Even halving our emissions won’t be enough. Here’s why
The Australian Government likes to claim we are doing our part to avoid dangerous climate change. Australia’s current target is to reduce greenhouse gas emissions by 5 to 25 per cent by 2020, compared to 2000 emissions levels, with a 60 per cent drop by 2050.
This sounds impressive enough, and there is no doubt that this will require transformative changes in energy use if it is to be achieved. Other developed countries have similar targets. President Obama’s aim for the USA, for instance, is to get back to 1990 levels by 2020 and 80 per cent lower by 2050.
So we’re doing our bit. But is this bit enough, or fair, or feasible? In short, no, no and no. Let me explain.
The problem with our emissions reduction target boils down to historical and current inequities. Consider the year 2000 baseline that is Australia’s carbon policy yardstick. In that year, human-caused carbon dioxide (CO2) emissions were about 34 billion tonnes globally. That’s a huge number, but it’s not so hard to put into context. For a world population of 6.5 billion people, it’s a little over 5 tonnes ‘er capita – that is, for each and every man, woman and child on the planet.
Australia’s per captia emissions, by contrast, are about 25 tonnes, which is about the same as the US, half that of the UK, and a third that of France. As you can imagine, the developing world’s average is much lower – about 4 tonnes for China, 2 tonnes for India and a measly 1 tonne for Bangladesh.
Now, in a recent issue of the science journal Nature, the useful idea of total global carbon budgets was presented. The startling bottom line of this published analysis was that if we wish to avoid the most dangerous consequences of climate change and limit total global warming to less than 2 degrees Celsius, we can only afford to burn between a third and a half of all the remaining coal, oil and gas reserves, between now and eternity (well, the next million years or so).
By the way, 2°C of warming is still bad, will require strong adaptive measures within our society and will still likely result in a whole lot of species extinctions and significant sea level rise.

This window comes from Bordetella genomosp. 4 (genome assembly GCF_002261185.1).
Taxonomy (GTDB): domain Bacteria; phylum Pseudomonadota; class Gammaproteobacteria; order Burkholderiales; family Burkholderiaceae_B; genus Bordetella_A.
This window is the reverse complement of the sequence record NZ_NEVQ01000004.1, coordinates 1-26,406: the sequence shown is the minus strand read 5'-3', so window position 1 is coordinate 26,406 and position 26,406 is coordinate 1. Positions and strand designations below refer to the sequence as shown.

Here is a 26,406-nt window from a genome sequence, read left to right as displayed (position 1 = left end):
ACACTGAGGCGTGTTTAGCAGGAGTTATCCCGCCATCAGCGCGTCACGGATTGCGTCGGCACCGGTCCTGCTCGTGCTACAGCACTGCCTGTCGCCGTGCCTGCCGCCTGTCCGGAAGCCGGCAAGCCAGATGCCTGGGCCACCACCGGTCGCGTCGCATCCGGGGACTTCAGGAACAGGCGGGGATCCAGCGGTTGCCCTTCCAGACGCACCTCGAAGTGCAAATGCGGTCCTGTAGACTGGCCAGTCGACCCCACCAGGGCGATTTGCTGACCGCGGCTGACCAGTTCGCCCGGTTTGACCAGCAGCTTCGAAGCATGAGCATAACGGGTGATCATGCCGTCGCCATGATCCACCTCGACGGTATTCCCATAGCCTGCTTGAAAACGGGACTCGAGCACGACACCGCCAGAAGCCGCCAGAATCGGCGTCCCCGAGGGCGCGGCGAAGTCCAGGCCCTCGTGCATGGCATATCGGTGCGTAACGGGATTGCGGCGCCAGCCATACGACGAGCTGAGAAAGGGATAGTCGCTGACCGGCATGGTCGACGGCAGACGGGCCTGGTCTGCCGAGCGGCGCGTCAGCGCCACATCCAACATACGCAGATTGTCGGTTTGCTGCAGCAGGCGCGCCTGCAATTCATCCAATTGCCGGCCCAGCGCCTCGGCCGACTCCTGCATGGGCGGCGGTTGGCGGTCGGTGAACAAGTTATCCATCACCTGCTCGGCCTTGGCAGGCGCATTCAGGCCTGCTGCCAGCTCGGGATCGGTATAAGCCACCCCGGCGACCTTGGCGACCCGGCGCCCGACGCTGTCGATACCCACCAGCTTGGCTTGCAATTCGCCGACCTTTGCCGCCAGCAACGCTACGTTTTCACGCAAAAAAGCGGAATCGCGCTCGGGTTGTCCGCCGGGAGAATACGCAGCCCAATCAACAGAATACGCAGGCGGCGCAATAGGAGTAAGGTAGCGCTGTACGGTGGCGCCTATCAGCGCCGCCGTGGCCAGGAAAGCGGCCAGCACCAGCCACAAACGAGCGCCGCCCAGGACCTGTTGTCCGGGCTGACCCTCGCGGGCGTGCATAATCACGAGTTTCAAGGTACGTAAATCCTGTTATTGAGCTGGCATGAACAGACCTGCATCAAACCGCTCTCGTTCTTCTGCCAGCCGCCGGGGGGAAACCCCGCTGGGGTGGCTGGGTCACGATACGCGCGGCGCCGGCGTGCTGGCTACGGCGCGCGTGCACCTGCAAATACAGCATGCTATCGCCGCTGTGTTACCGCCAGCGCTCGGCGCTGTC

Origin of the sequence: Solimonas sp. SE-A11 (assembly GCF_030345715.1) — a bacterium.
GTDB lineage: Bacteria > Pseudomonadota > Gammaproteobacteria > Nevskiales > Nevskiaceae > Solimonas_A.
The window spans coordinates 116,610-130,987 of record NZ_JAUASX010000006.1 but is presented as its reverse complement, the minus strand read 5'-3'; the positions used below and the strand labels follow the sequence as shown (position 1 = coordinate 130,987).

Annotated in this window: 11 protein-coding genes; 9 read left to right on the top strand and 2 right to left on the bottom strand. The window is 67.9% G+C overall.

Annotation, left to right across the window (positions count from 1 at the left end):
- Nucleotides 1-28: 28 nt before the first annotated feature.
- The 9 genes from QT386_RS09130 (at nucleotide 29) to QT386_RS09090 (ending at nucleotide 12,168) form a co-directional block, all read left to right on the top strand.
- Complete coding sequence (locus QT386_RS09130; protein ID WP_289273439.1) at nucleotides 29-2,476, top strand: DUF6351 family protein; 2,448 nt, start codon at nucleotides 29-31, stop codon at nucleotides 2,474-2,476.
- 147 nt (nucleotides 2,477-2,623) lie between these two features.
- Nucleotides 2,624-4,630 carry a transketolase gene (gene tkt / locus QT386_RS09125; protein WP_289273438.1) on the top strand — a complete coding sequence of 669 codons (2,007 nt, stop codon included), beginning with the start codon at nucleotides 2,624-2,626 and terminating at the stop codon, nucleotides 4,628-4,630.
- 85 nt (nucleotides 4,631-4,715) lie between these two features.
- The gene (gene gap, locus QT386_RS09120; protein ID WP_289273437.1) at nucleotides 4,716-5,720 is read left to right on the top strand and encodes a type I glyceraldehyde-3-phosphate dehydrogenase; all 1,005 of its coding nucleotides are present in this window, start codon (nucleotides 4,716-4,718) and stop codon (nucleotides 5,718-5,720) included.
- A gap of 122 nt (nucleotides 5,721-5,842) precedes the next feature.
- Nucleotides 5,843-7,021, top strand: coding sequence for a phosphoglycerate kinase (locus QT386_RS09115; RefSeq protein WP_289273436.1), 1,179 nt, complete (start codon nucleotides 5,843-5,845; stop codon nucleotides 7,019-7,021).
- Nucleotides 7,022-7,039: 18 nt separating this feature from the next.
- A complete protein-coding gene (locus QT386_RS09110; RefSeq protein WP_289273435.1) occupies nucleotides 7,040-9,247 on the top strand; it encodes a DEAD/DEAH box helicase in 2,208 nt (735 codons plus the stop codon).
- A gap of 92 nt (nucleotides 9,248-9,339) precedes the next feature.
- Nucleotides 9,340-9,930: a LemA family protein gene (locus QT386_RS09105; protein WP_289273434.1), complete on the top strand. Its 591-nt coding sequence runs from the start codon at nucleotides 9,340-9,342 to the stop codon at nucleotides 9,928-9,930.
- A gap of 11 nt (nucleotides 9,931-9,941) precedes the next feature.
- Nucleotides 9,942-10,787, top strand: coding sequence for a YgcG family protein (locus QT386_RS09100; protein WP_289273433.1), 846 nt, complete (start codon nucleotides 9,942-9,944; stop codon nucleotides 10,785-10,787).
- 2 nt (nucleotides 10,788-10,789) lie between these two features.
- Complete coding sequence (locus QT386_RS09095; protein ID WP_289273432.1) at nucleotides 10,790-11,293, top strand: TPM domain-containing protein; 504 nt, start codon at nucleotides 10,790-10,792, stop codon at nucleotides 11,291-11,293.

Even worse, to have a decent (greater than three out of four) chance of avoiding 2°C warming, we must not emit more than 700 billion tonnes of CO2 between now and the year 2050. Yet, at our current yearly rate, we’ll have exceeded that number in just 20 years.
It turns out that if humanity can really get its act together an have global greenhouse gas emissions peak by 2015 and then decline at 4 per cent each and every year thereafter, then we have a reasonable shot at staying within 2°C. Under such a scenario, global emissions will have dropped by about 60 per cent by 2050 which is almost spot on the current Australian target.
But there’s a catch. It means the global average, for each man, woman and child, will be about one and half a tonnes of CO2 per year, because the United Nations expects the human population size to have increased to over 9 billion people by 2050.
Remember what Australia’s per capita emissions were in 2000? They were 25 tonnes each. So to meet a global target of a 60 per cent reduction by 2050, we’ll have to cut back by a whopping 94 per cent.
This, of course, presumes that a global climate agreement emerges from the principle of shared and differentiated responsibility, often called a “contraction-and-convergence” (C&C) approach. Although I acknowledge that a C&C agreement is highly unlikely in its purest form, I still suspect that if we are to achieve effective global reductions in greenhouse gas emissions, it will be on the basis of some agreement that is closer to C&C than anything resembling a full retention of historical advantages – which is what the current Australian policy implicitly assumes.
The bottom line: Australia’s target of 60 per cent reduction by 2050 is not supportable on the basis of climate science, and should be rejected. Current policy will break the world’s carbon budget.
A reduction of around 95 per cent by 2050 implies a near total decarbonisation of our electricity, construction, manufacturing and commercial sectors and transportation system, and a huge reduction in our agricultural sector.
I’ve no illusions about how tough this will be to achieve. But even so, let’s at least be completely honest about facing up to both the greenhouse targets required, if we are going to get really serious about the means required to achieve them.
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